Complementary/Alternative Medicine: This monograph describes a natural or herbal product that is not subject to FDA guidelines for medicines. Patients and clinicians are advised to read package labels carefully to ensure safe and efficacious use.
Peppermint reduces slow wave frequency in the small intestine, slows peristalsis and directly relaxes gastrointestinal smooth muscle. When applied topically, it has a direct inhibitory effect on sensitized pain receptors and may act centrally to alter pain perception.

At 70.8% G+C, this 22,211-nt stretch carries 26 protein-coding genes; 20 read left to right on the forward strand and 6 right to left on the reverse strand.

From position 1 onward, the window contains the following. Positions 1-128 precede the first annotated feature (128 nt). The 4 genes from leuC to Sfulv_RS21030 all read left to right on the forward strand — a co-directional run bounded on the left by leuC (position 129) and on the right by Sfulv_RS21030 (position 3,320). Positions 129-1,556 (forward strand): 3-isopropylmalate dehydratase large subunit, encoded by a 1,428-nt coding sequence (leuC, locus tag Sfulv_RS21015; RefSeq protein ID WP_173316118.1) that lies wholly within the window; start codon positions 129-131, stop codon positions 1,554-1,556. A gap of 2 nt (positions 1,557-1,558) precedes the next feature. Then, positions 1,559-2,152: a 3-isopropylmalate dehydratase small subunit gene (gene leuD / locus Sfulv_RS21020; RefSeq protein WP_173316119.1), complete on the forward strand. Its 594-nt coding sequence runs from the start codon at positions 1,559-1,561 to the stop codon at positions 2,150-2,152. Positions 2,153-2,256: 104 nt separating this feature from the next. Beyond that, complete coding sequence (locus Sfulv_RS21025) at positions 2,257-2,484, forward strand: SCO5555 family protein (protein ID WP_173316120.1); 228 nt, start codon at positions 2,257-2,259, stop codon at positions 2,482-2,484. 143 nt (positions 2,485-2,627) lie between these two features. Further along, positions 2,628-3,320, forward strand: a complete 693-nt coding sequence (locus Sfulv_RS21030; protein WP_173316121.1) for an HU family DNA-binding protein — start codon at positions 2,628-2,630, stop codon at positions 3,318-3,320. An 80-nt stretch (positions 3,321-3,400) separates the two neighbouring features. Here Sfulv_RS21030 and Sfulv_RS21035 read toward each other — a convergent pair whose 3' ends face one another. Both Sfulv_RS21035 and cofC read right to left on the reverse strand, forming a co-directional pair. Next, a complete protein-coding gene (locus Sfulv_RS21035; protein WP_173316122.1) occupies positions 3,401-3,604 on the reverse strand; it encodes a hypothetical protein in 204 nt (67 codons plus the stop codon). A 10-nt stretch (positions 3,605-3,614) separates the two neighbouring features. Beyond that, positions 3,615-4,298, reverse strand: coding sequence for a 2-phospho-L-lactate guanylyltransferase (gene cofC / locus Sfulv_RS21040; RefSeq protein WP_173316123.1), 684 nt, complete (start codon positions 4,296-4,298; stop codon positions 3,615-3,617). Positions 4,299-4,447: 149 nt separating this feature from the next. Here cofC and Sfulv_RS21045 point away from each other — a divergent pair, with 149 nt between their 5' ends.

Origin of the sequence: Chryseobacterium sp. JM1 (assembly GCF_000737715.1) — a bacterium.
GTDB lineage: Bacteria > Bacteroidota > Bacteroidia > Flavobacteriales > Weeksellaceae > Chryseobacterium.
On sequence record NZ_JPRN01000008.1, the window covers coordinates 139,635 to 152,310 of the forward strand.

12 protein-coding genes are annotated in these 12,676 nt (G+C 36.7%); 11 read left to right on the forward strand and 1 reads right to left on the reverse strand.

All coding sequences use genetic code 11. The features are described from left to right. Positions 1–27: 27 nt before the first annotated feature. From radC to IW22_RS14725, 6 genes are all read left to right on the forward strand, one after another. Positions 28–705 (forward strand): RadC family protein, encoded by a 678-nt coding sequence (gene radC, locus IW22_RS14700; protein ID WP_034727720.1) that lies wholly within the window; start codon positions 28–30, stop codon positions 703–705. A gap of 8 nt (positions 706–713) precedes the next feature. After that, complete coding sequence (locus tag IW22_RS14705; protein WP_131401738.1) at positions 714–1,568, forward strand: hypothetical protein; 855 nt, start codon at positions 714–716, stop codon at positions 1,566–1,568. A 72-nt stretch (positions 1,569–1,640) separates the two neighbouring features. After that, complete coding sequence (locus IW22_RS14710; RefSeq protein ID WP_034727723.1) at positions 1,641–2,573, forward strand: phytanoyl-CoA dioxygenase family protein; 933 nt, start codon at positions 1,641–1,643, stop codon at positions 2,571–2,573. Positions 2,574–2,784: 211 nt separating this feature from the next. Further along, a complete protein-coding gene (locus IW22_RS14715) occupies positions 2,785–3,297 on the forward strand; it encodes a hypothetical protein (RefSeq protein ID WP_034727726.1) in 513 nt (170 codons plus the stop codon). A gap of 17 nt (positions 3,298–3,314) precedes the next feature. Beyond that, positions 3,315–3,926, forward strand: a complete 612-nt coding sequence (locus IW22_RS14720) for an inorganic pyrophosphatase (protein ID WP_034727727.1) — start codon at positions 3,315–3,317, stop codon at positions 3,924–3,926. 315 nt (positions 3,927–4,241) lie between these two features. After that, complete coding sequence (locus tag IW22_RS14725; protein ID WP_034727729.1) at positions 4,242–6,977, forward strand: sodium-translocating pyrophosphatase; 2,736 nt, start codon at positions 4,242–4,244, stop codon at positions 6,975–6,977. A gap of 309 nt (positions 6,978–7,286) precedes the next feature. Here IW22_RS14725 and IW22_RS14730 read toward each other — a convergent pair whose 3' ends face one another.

Metabolism and Excretion: Unknown
Use Cautiously in:
Pregnancy and lactation when using medicinal amounts (above those amounts commonly found in foods).
Derm: contact dermatitis, flushing
GI: heartburn, nausea, vomiting, stomatitis
Misc: allergic reactions
* CAPITALS indicate life-threatening.
Underline indicate most frequent.
Natural Drug Interaction
PO (Adults) Dyspepsia–1 mL of oil three times daily; Digestive disorders–0.2–0.4 mL (1–2 enteric-coated capsules) three times daily; Tea–prepare with dried leaves/250 mL boiling water: 3–4 cups daily or 1.5–3 g peppermint oil/150 mL water: 1 cup three times daily.
Topical (Adults) Headache–10% peppermint oil in ethanol solution apply to forehead and temples, repeat after 15 and 30 minutes.
Enteric-coated capsules: 0.2 mL oil/capsule
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